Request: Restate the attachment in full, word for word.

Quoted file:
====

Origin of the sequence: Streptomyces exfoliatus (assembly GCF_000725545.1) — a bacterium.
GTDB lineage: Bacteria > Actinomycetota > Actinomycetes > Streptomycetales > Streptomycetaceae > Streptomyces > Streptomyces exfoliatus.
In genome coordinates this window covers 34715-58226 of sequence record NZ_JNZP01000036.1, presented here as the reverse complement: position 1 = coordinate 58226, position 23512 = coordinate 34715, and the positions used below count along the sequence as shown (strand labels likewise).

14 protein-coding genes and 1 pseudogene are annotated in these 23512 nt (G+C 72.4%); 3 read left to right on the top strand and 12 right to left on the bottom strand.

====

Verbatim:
Origin of the sequence: Streptomyces exfoliatus (assembly GCF_000725545.1) — a bacterium.
GTDB lineage: Bacteria > Actinomycetota > Actinomycetes > Streptomycetales > Streptomycetaceae > Streptomyces > Streptomyces exfoliatus.
In genome coordinates this window covers 34715-58226 of sequence record NZ_JNZP01000036.1, presented here as the reverse complement: position 1 = coordinate 58226, position 23512 = coordinate 34715, and the positions used below count along the sequence as shown (strand labels likewise).

14 protein-coding genes and 1 pseudogene are annotated in these 23512 nt (G+C 72.4%); 3 read left to right on the top strand and 12 right to left on the bottom strand.